module specification

MN6055 - Managing Corporate Reputation (2017/18)

Module specification Module approved to run in 2017/18
Module title Managing Corporate Reputation
Module level Honours (06)
Credit rating for module 15
School Guildhall School of Business and Law
Total study hours 150
 
45 hours Scheduled learning & teaching activities
105 hours Guided independent study
Assessment components
Type Weighting Qualifying mark Description
Coursework 30%   Group presentation
Coursework 70%   Individual report
Running in 2017/18
Period Campus Day Time Module Leader
Spring semester City Monday Afternoon
Spring semester City Monday Morning

Module summary

Maintaining a strong corporate image is a strategic priority for most CEOs.   Organisations who enjoy a strong reputation in the market see this as a competitive advantage and crucial to improving financial returns, shareholder value and improved competitiveness. External forces, often globally driven can quickly change the way stakeholders view the organisation, often as result of sudden, often unforeseen and relatively unmanageable forces, leading to destabilisation, leadership change and a fall in market value. Understanding and managing corporate reputation is complex as it is not just the responsibility of the corporate communications team, or the CEO it is the responsibility of all employees. This module explores the importance of reputation, what it is, why it is managed it, how it affects the organisation and how it may be perceived by an often complex group of stakeholders.    

Module aims

To provide an understanding of :
• How  organisations build and develop their reputations
• The key components  which contribute to reputation and how an organisation can project itself to stakeholders
• The impact on brand reputation of external  market forces     

Syllabus

• Developing  and  managing corporate reputation
• Forces which influence brand reputation
• The key components of corporate reputation
• Developing and managing  a  corporate brand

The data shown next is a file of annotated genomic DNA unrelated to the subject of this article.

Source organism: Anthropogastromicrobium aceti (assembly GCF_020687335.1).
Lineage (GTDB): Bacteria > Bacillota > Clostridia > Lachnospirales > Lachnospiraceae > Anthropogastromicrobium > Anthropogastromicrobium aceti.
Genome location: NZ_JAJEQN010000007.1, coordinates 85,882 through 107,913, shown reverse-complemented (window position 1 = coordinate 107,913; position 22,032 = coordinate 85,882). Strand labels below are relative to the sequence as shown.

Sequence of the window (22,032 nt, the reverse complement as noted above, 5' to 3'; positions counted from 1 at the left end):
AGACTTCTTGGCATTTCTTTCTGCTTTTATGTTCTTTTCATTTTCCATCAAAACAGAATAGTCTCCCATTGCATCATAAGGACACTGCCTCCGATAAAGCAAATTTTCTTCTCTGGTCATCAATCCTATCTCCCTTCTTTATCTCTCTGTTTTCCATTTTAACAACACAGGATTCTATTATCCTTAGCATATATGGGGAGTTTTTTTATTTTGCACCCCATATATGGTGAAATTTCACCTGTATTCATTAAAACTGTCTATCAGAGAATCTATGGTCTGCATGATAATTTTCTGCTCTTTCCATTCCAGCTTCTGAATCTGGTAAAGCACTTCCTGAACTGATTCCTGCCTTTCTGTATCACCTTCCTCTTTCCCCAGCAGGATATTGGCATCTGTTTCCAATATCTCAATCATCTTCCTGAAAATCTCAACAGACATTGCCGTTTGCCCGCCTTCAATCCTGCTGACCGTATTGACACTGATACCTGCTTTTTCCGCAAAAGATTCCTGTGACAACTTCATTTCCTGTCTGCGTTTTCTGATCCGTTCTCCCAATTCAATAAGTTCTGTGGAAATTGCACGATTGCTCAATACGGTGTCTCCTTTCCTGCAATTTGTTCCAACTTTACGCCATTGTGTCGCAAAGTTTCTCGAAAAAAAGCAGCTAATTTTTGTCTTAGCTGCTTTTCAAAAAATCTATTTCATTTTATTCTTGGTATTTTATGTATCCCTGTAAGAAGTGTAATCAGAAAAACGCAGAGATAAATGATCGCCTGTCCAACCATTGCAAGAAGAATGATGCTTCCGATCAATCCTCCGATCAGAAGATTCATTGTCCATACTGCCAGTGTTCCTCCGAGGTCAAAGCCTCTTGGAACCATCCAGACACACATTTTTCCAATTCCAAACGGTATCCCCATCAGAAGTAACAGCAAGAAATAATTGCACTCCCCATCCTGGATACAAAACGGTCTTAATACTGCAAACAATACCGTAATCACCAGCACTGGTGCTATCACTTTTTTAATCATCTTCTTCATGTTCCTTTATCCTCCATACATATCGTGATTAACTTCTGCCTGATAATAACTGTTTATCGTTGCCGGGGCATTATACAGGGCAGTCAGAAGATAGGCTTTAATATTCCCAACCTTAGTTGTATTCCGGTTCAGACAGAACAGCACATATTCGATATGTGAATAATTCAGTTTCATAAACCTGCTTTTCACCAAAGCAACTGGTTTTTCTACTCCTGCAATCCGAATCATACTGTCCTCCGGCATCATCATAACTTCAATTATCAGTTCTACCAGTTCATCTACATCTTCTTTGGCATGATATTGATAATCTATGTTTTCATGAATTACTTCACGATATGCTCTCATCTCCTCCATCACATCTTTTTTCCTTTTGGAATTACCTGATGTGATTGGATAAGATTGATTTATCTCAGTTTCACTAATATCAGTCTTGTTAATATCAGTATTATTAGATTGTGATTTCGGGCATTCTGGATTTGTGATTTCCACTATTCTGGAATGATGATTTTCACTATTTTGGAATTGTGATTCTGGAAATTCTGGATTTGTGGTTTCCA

Learning and teaching

The approach to learning is essentially action oriented requiring students to participate in a reputation recovery simulation.  However, the classroom sessions will provide the opportunity for consideration of theoretical approaches to reputation management and the formulation of communication strategies to manage reputation.

The crisis response teams will meet on a weekly basis to develop their reputation recover strategy.

Learning outcomes

On completing the module students will be able to :
• Justify the importance and significance of managing corporate reputation domestically and internationally
• Evaluate  the strength of an organisation’s reputation using a portfolio of indictors
• Apply practical ways of developing and shaping corporate reputation
• Understand the nature and role of key stakeholders both internally and externally
• Critically evaluate the  nature  of corporate brands and establish potential gaps and be able to make recommendations  to close any gaps between image and identity

 

Assessment strategy

The context for the assessment is a simulation requiring students to work in a project team that has been formed in response to a recent crisis of reputation for a major company. The company will be allocated by the tutor inspired by recent events reported in the media.  The assessment requires the students to identify and articulate their own strengths. On the basis of these strengths, their evidenced ability to promote themselves and the match between their experience to date and the particular reputation disaster, students are seconded, by the tutor,  to specialist crisis teams. These teams are tasked with the development of a Reputation Recovery Solution which will be presented to a panel .  The project teams will identify the best method of communicating their Reputation Recovery Solution depending on the nature of the crisis. Communication methods might include a press release, news conference, radio news item, letter to customers or  public meeting.  The final session will provide the opportunity  to receive feedback on their performance during the simulation and ,  compare the accuracy of their of their own personal assessments of their ability to communicate, engage and influence with the observations and assessments of their peers, tutors and panel members.
 

Bibliography

• Cornelissen, J., Haslam, S.A. and Balmer, J.M.T. (2007) Social identity, organisational identity and corporate identity: towards an integrated understanding of processes, patternings and products. British Journal of Management, March, Vol18(1), Supplt, pp116.
• Davies, G. et al (2003) Corporate reputation and competitiveness. London, Routledge.
• Helm, S. (2007) One reputation or many? Comparing stakeholders’ perceptions of corporate reputation. Corporate Communications: an international journal, Vol 12(3), pp238-254.
• Gregory, A. (2007) Involving stakeholders in developing corporate brands: the communication dimension. Journal of Marketing Management, February, Vol23(1/2), pp59‐73.
• Hankinson, G. (2007) The management of destination brands: five guiding principles based on recent developments in corporate branding theory. Journal of Brand Management, Feb, Vol14 (3), pp240-254. 
• He, H-W., and Balmer, J.M.T., (2006) Alliance brands: building corporate brands through strategic alliances? Journal of Brand Management, Apr‐Jun, Vol13(4/5), pp242-256
• Van Riel, C.B.M. and Fombrum, C.J. (2007) Essentials of corporate communications. Abingdon, Routledge.